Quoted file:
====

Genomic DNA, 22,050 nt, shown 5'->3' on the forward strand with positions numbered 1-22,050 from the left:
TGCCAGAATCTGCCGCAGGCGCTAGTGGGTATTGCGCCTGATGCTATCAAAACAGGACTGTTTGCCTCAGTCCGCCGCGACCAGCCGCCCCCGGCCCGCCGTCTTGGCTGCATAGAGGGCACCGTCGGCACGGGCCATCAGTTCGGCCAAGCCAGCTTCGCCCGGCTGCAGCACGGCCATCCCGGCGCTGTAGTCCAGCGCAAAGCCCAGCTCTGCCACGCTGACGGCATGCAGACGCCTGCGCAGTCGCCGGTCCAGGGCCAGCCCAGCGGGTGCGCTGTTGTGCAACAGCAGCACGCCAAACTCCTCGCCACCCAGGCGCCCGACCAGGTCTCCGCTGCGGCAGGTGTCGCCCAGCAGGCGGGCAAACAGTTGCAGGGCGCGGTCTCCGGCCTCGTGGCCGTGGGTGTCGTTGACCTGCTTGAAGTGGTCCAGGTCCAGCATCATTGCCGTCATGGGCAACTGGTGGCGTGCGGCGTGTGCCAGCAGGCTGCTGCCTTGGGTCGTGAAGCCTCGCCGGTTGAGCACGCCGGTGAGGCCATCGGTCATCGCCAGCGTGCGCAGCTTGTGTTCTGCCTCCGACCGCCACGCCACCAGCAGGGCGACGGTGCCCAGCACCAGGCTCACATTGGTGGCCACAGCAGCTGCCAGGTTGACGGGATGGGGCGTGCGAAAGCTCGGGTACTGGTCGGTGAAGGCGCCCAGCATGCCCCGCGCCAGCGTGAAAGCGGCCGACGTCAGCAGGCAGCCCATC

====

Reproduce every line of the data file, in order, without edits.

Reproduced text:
Genomic DNA, 22,050 nt, shown 5'->3' on the forward strand with positions numbered 1-22,050 from the left:
TGCCAGAATCTGCCGCAGGCGCTAGTGGGTATTGCGCCTGATGCTATCAAAACAGGACTGTTTGCCTCAGTCCGCCGCGACCAGCCGCCCCCGGCCCGCCGTCTTGGCTGCATAGAGGGCACCGTCGGCACGGGCCATCAGTTCGGCCAAGCCAGCTTCGCCCGGCTGCAGCACGGCCATCCCGGCGCTGTAGTCCAGCGCAAAGCCCAGCTCTGCCACGCTGACGGCATGCAGACGCCTGCGCAGTCGCCGGTCCAGGGCCAGCCCAGCGGGTGCGCTGTTGTGCAACAGCAGCACGCCAAACTCCTCGCCACCCAGGCGCCCGACCAGGTCTCCGCTGCGGCAGGTGTCGCCCAGCAGGCGGGCAAACAGTTGCAGGGCGCGGTCTCCGGCCTCGTGGCCGTGGGTGTCGTTGACCTGCTTGAAGTGGTCCAGGTCCAGCATCATTGCCGTCATGGGCAACTGGTGGCGTGCGGCGTGTGCCAGCAGGCTGCTGCCTTGGGTCGTGAAGCCTCGCCGGTTGAGCACGCCGGTGAGGCCATCGGTCATCGCCAGCGTGCGCAGCTTGTGTTCTGCCTCCGACCGCCACGCCACCAGCAGGGCGACGGTGCCCAGCACCAGGCTCACATTGGTGGCCACAGCAGCTGCCAGGTTGACGGGATGGGGCGTGCGAAAGCTCGGGTACTGGTCGGTGAAGGCGCCCAGCATGCCCCGCGCCAGCGTGAAAGCGGCCGACGTCAGCAGGCAGCCCATC